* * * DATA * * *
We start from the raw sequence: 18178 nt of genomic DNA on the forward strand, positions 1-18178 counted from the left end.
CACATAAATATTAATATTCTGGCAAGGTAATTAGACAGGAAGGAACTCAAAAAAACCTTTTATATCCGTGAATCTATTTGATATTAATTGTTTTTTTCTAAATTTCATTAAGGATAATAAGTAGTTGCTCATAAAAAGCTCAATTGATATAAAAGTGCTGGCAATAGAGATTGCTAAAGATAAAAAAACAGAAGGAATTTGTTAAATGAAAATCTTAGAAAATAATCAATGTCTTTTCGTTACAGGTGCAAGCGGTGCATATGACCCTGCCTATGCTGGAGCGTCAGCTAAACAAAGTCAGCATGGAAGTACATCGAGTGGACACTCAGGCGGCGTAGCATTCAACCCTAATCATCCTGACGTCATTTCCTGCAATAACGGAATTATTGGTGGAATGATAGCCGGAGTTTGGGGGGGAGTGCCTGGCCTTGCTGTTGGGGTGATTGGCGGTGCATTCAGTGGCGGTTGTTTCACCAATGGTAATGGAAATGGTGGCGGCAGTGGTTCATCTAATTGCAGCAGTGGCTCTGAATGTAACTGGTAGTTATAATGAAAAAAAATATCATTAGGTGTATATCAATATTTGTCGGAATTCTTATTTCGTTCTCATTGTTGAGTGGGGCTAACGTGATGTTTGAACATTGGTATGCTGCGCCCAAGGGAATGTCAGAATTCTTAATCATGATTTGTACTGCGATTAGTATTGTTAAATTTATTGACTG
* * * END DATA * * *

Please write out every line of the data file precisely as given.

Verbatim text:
We start from the raw sequence: 18178 nt of genomic DNA on the forward strand, positions 1-18178 counted from the left end.
CACATAAATATTAATATTCTGGCAAGGTAATTAGACAGGAAGGAACTCAAAAAAACCTTTTATATCCGTGAATCTATTTGATATTAATTGTTTTTTTCTAAATTTCATTAAGGATAATAAGTAGTTGCTCATAAAAAGCTCAATTGATATAAAAGTGCTGGCAATAGAGATTGCTAAAGATAAAAAAACAGAAGGAATTTGTTAAATGAAAATCTTAGAAAATAATCAATGTCTTTTCGTTACAGGTGCAAGCGGTGCATATGACCCTGCCTATGCTGGAGCGTCAGCTAAACAAAGTCAGCATGGAAGTACATCGAGTGGACACTCAGGCGGCGTAGCATTCAACCCTAATCATCCTGACGTCATTTCCTGCAATAACGGAATTATTGGTGGAATGATAGCCGGAGTTTGGGGGGGAGTGCCTGGCCTTGCTGTTGGGGTGATTGGCGGTGCATTCAGTGGCGGTTGTTTCACCAATGGTAATGGAAATGGTGGCGGCAGTGGTTCATCTAATTGCAGCAGTGGCTCTGAATGTAACTGGTAGTTATAATGAAAAAAAATATCATTAGGTGTATATCAATATTTGTCGGAATTCTTATTTCGTTCTCATTGTTGAGTGGGGCTAACGTGATGTTTGAACATTGGTATGCTGCGCCCAAGGGAATGTCAGAATTCTTAATCATGATTTGTACTGCGATTAGTATTGTTAAATTTATTGACTG